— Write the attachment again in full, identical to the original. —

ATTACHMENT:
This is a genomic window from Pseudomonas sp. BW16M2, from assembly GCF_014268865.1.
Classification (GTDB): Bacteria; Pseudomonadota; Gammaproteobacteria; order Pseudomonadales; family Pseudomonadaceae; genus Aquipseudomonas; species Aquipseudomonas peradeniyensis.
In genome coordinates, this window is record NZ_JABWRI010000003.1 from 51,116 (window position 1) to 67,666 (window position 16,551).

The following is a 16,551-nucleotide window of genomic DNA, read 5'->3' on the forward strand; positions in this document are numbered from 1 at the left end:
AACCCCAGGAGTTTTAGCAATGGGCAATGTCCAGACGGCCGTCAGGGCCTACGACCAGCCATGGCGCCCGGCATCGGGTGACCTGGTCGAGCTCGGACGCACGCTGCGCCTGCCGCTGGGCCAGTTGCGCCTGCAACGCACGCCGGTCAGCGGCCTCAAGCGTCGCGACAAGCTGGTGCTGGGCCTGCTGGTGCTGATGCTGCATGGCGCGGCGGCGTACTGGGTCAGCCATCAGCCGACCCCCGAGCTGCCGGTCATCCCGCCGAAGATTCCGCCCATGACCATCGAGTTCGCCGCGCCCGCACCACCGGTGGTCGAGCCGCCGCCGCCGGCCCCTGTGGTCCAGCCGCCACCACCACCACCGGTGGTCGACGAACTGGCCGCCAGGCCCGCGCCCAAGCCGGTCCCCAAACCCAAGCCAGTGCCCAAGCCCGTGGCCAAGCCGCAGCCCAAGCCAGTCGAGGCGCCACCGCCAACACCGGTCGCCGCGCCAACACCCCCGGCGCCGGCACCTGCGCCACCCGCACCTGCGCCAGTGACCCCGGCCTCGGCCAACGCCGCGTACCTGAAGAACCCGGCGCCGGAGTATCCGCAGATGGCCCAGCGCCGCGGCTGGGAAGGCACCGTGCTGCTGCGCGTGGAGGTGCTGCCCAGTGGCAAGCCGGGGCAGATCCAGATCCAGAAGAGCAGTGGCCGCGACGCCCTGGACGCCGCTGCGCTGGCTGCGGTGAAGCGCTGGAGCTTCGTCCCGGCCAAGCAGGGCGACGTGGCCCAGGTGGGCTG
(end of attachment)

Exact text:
This is a genomic window from Pseudomonas sp. BW16M2, from assembly GCF_014268865.1.
Classification (GTDB): Bacteria; Pseudomonadota; Gammaproteobacteria; order Pseudomonadales; family Pseudomonadaceae; genus Aquipseudomonas; species Aquipseudomonas peradeniyensis.
In genome coordinates, this window is record NZ_JABWRI010000003.1 from 51,116 (window position 1) to 67,666 (window position 16,551).

The following is a 16,551-nucleotide window of genomic DNA, read 5'->3' on the forward strand; positions in this document are numbered from 1 at the left end:
AACCCCAGGAGTTTTAGCAATGGGCAATGTCCAGACGGCCGTCAGGGCCTACGACCAGCCATGGCGCCCGGCATCGGGTGACCTGGTCGAGCTCGGACGCACGCTGCGCCTGCCGCTGGGCCAGTTGCGCCTGCAACGCACGCCGGTCAGCGGCCTCAAGCGTCGCGACAAGCTGGTGCTGGGCCTGCTGGTGCTGATGCTGCATGGCGCGGCGGCGTACTGGGTCAGCCATCAGCCGACCCCCGAGCTGCCGGTCATCCCGCCGAAGATTCCGCCCATGACCATCGAGTTCGCCGCGCCCGCACCACCGGTGGTCGAGCCGCCGCCGCCGGCCCCTGTGGTCCAGCCGCCACCACCACCACCGGTGGTCGACGAACTGGCCGCCAGGCCCGCGCCCAAGCCGGTCCCCAAACCCAAGCCAGTGCCCAAGCCCGTGGCCAAGCCGCAGCCCAAGCCAGTCGAGGCGCCACCGCCAACACCGGTCGCCGCGCCAACACCCCCGGCGCCGGCACCTGCGCCACCCGCACCTGCGCCAGTGACCCCGGCCTCGGCCAACGCCGCGTACCTGAAGAACCCGGCGCCGGAGTATCCGCAGATGGCCCAGCGCCGCGGCTGGGAAGGCACCGTGCTGCTGCGCGTGGAGGTGCTGCCCAGTGGCAAGCCGGGGCAGATCCAGATCCAGAAGAGCAGTGGCCGCGACGCCCTGGACGCCGCTGCGCTGGCTGCGGTGAAGCGCTGGAGCTTCGTCCCGGCCAAGCAGGGCGACGTGGCCCAGGTGGGCTG